Current Journal of Applied Science and Technology,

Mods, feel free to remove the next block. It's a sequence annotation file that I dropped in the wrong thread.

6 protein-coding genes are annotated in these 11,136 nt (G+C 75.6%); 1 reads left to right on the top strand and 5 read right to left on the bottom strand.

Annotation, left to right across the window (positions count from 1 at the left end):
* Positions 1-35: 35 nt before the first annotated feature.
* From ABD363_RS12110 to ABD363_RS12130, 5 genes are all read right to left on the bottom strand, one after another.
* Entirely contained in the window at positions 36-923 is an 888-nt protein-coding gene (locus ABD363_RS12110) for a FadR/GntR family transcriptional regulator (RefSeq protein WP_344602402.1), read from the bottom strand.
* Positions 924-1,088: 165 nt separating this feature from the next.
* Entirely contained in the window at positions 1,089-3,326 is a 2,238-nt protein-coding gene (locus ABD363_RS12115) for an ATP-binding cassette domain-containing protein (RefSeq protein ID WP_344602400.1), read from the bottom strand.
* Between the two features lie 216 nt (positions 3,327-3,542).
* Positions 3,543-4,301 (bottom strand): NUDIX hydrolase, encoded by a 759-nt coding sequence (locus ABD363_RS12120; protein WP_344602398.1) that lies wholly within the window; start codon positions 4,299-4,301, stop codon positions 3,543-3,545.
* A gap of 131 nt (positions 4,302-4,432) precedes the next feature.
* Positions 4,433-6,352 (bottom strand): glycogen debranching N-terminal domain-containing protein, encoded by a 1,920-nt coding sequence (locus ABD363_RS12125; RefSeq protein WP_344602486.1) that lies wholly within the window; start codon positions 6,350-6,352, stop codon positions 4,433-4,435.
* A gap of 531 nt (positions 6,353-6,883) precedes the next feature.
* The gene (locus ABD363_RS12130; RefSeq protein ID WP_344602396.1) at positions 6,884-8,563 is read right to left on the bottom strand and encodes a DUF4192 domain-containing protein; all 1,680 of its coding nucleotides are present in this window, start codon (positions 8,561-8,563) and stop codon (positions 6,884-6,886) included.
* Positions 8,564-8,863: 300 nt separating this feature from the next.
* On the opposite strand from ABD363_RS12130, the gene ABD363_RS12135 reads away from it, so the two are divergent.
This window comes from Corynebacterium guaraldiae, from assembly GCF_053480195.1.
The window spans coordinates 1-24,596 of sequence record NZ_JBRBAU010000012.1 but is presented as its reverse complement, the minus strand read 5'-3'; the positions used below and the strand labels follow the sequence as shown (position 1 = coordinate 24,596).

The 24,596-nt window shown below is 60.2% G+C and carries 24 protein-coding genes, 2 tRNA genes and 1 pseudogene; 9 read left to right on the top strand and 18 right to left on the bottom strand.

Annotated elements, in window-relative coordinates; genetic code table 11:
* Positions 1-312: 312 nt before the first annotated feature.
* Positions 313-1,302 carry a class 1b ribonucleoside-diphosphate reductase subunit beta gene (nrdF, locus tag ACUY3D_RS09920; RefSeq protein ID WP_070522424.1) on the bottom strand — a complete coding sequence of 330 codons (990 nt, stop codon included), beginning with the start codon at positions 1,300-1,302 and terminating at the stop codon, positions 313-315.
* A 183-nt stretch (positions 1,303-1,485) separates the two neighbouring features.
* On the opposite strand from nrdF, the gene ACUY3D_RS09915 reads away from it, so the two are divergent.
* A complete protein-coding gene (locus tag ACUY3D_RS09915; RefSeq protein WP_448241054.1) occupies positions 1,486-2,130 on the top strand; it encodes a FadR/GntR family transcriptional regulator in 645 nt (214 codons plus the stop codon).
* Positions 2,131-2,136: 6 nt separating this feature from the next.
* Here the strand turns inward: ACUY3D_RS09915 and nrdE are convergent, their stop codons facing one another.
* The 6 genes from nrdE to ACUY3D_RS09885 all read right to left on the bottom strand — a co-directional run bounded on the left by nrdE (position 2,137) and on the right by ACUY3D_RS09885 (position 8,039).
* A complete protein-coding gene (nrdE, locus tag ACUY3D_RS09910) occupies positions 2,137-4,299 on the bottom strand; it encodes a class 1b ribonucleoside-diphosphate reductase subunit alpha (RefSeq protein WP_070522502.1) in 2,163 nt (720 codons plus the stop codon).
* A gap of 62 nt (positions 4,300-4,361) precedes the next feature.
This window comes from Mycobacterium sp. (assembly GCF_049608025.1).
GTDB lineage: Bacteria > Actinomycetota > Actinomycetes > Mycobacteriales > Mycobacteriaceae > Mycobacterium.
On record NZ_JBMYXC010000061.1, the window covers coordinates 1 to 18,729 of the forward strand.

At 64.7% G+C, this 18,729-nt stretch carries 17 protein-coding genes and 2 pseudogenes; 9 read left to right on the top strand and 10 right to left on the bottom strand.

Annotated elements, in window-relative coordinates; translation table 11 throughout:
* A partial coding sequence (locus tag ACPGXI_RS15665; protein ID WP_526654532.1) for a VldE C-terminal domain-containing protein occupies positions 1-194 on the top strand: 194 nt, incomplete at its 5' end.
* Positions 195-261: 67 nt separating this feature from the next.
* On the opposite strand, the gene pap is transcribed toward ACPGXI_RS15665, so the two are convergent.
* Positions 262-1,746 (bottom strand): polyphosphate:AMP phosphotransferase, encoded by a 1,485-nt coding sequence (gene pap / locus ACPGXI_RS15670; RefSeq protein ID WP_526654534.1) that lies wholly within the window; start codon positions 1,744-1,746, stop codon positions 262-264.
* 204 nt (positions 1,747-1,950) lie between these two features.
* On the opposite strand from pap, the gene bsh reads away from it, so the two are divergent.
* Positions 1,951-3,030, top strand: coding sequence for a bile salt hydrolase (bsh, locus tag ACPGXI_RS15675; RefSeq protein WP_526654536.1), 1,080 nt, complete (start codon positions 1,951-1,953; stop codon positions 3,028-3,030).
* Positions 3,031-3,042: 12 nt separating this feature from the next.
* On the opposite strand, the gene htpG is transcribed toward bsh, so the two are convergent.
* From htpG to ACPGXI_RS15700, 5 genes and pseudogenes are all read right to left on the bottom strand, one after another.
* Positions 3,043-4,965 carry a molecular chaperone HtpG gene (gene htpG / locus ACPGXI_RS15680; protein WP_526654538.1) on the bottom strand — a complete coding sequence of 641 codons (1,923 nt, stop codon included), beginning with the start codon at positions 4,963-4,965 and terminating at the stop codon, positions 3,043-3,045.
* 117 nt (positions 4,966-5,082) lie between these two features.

The projected 40% increase in global deaths resulting from injury between 2002 and 2030 is predominantly due to the increasing number of deaths from road traffic accidents. Road crashes deserve to be a strategic issue for any country’s public health and can lead to overall growth crisis, if not addressed properly. World Health Organization (WHO) warned that alarming situation is coming in future days as some studies predicted that without appropriate action, by 2020, road traffic injuries will be the third leading contributor to the global burden of disease in terms of DALYs (‘disability-adjusted life years' i.e. Years of life lost to premature death and also years lived with a disability, adjusted for the severity of the disability). India already accounts for about 9.5% of the total 1.2 million fatal accidents in the world. In 2007, 1.14 lakh people in India lost their lives in road mishaps — that’s significantly higher than the 2006 road death figures in China, 89,455. One person dies at every 4.61 minutes in India for road crashes. Road deaths in India registered a sharp 6.1% rise between 2006 and 2007. Road crashes are complex interaction of different parameters like road, vehicle, environment, human etc. Skidding of road vehicles is considered as one of the major causes of road accidents occurring all over the world. Skidding, caused by lack of tire-to-road friction, is one of the most important single causes of traffic accidents. This paper aims to critically analyze the weather and wet road related crashes. Critical analysis of wet road driving conditions due to rainfall and 1966 number of road crashes from a large Indian metropolitan city has also been presented in this paper. It has been found that nearly 19% of total crash took place in wet days. It has been noted that the value of rain-crash-effect were positive for seven months for year 2006 and none of them had the highest rainfall. A negative rain-crash-effect during months with high rainfall may be the results of small dry spell, extra care of drivers during rainy days, low vehicle speed due to traffic congestion and runoff effect. High values of rain-crash-effect during March, April, August, October and December months may be explained by dry spell effect. It is clear that dry spell has positive and significant effect over average rain-crash-index. Shift from ‘no dry spell’ to ‘small dry spell’ (1-5 dry days) increased the average rain-crash-index by 23.3% and shift from ‘small’ to ‘large dry spell’ (>5 dry days) increased the average rain-crash-index by 115.7%. An enhancement of the accident count and average rain-crash-index after a dry spell could be due to physical or psychological factors, e.g., the build-up of oil and dirt on the road surface or the slow mental realignment to wet conditions. Trend of the relationship of rainfall class and ‘rain-class-crash-rate’ revealed that heavy rainfall reduced ‘rain-class-crash-rate’ than drizzling or light rainfall. Different probable physical and psychological reasons are discussed to analyze the rainfall class effect. In general, rainfall creates driving hazard. But rainfall hazard is complexly related with road crash and needs more specific and distinguished research rather than general approach to minimize rainfall related road crashes.